I don’t often hear this, but I seem to be reading it a lot on the internet (mainly in the comments sections of… well, stuff that has comment sections). I wasn’t sure whether or not it was an american vs. british thing – I am glad that it doesn’t appear to be, and is one of those instances when the english language actually seems logical; because, let us be under no illusion, the old ‘things are based on and not off’ argument really doesn’t cut much ice when talking about idioms or phrasal verbs or whatnot. I mean just because something makes logical sense is not always the test of its validity – take for example the british ‘i couldn’t care less’ and the american ‘i could care less’, both are used to express the same thing, yet seem to actually [logically] be expressing entirely different things. Americans say ‘hold down the fort’ whereas the british say ‘hold the fort’, and I have heard a british fellow trying to make an argument that ‘hold down the fort’ is wrong, that the americans have it wrong ‘based on’ the fact that one does not hold a fort down. But that is silly, because the idiom is an idiom and doesn’t make any literal sense. To apply logic to idioms or phrasal verbs is a false security. The fact is, it is either standard or nonstandard and only the gods decide which is which (and by gods i mean the fellas that write dictionaries and stuff). In one hundred years both based on and off will be standard, and it will be a matter of preference – it is now anyway, but we still retain the right to ‘tut-tut’, shake a finger, and say ‘that’s not right’.
    To be honest, i think the internet will only strengthen the english language. If you asked the average teenager 20 years ago how much they wrote outside school hours, excluding homework, the majority would answer a resounding ‘nothing’. Ask your average teenage the same question today and the answer would be ‘every day… all the time’. They are continually trying to make themselves understood via the written word. Not to mention just as they are writing more they are also reading much more. And for every ‘based off’ or ‘could of’ they write or read there is countless examples of well crafted sentences being absorbed, too. TOO!? In the future I think we shall have an entire generation of linguistically dexterous kids that would run rings around Joyce or Beckett… maybe.

  6. Amy Guskin says:

    This one drives me crazy, too. I explain it to anyone who will listen. If you *must* use “off” or “off of” rather than “on,” the phrase you probably want is “springboarded off of” (which has its own problems, chiefly being the noun-as-verb issue).

  7. WJ Wizard says:

    I came here seeking solace among my fellow lovers of language and mutual defense against the construction “based off”, which actually makes me feel sick when I hear or read it.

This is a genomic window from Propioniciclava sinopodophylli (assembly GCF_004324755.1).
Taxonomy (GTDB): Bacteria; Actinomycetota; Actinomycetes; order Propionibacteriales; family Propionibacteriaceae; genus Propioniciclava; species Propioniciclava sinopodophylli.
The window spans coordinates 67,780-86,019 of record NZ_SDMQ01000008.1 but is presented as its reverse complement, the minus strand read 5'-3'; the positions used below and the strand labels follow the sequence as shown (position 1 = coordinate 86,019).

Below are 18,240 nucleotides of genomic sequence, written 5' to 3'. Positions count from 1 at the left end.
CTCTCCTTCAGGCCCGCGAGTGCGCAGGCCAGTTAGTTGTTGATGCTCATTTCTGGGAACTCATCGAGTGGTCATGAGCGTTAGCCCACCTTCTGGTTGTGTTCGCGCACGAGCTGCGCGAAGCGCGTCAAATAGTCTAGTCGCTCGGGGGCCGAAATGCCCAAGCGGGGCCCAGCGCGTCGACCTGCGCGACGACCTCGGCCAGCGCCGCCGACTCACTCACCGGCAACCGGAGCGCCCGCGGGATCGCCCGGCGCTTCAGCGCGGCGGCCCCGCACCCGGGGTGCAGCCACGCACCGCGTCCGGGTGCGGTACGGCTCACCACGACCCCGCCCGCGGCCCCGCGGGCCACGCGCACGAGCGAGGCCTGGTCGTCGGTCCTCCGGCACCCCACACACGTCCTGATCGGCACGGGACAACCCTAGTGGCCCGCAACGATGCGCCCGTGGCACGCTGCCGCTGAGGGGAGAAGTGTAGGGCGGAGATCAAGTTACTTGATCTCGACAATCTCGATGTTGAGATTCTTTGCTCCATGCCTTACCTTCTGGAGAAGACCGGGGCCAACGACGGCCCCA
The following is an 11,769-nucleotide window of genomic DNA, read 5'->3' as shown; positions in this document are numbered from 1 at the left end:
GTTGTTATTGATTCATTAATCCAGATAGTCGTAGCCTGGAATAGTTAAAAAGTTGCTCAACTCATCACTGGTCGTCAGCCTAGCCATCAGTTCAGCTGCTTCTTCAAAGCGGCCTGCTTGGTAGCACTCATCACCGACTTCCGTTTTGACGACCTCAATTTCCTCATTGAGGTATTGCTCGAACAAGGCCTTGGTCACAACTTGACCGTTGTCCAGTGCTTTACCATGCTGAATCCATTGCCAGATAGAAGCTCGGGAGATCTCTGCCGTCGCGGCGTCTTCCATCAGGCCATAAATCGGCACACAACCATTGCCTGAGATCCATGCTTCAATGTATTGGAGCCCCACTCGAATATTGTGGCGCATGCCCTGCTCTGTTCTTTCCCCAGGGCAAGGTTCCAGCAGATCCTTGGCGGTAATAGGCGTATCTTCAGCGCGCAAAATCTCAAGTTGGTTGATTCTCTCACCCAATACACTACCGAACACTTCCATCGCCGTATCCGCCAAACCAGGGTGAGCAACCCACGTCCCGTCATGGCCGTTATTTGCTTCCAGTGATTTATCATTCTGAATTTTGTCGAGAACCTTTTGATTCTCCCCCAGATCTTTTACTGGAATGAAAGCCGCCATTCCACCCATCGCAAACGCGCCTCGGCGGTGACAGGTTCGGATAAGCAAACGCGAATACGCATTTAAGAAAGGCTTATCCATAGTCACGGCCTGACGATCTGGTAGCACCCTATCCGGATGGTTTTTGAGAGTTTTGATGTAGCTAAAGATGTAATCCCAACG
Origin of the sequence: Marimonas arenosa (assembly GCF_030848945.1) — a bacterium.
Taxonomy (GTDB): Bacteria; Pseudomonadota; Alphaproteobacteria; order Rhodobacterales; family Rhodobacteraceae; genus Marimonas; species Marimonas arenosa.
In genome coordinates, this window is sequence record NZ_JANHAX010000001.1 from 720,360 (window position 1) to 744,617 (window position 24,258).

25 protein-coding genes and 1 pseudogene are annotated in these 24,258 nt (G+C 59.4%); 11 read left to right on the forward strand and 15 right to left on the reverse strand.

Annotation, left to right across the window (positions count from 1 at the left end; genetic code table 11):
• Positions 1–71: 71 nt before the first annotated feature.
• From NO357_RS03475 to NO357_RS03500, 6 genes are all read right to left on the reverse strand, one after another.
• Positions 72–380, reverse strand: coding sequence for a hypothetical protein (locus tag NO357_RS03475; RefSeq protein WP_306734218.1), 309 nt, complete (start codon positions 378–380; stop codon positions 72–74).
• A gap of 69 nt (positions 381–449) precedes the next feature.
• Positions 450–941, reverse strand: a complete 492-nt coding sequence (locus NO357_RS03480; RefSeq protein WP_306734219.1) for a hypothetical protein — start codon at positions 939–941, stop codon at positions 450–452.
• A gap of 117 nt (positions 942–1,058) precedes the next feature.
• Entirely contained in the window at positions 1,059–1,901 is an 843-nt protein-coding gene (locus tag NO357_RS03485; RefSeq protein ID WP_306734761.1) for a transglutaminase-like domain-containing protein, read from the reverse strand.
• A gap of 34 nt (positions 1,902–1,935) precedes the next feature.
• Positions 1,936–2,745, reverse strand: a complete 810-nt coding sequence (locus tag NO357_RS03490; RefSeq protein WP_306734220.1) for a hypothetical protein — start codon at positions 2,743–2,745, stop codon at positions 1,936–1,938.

But the case of “based out of” seems different, and leads me to think more about these recent idioms. I think it arises from military parlance, in which we may have a “base of operations” or simple a “base”. In this case, “base” means something more than a structure that supports other structures built upon it. It has come to mean a type of location for organized activity, usually but not always military. We might also speak of the “base camp” of a mountaineering expedition, for example.
    From that perspective, to speak of being “based in Camp Pendleton” or even “based at…” is not outrageous to the ear or eye. From there, it’s not a long stretch to “based out of..” In these cases, “based” refers to the location that is the centre of operations for your organization. The geometric logic that we use against “based off” is off base in these other instances.
    Yet I still cannot stomach “based off” or “based off of”, despite my ability to digest the various other prepositions linked to “based”.

  8. Mike says:

    Thank you. “Based off” and “based off of” make me cringe when I hear them. A similar grammatical/verbal train wreck is when someone says they are “based out of” or “work out of” a particular city.

    “Nice to meet you. I work out of Dallas.”
    “Oh. So, you’re not IN Dallas, then?”
    “No, I’m in Dallas.”
    “You just said you work OUT of Dallas.”

    We have lots of words. I don’t understand why some people feel the need to mangle their meanings to be, often, the direct opposite of what they’re actually trying to say. I HAVE noticed, though, that many mimic the speech patterns of others, as if they are trends. Drives me up a wall.

  9. candace says:

    Wouldn’t three sentences comprise the paragraph rather than the paragraph comprising three sentences?

    • says:

      The grammatically correct way to express the sentence in Pop Quiz Question 2 is “The paragraph is composed of three sentences,” or “The paragraph comprises three sentences.” Please see our Confusing Words and Homonyms page for more information about the misuse of the word comprise.

  10. Ruth says:

    I had a friend who was “based out of Toledo,” and that meant he had an office in the company’s Toledo building but was rarely there. He was a salesperson and spent most of his time traveling around his assigned area. No one has mentioned this meaning. I was taught that based of off should be either based on or based upon.

    • says:

      We acknowledge the phrase “based out of” as a colloquialism in speech, but in formal writing the proper usage would be “based in.”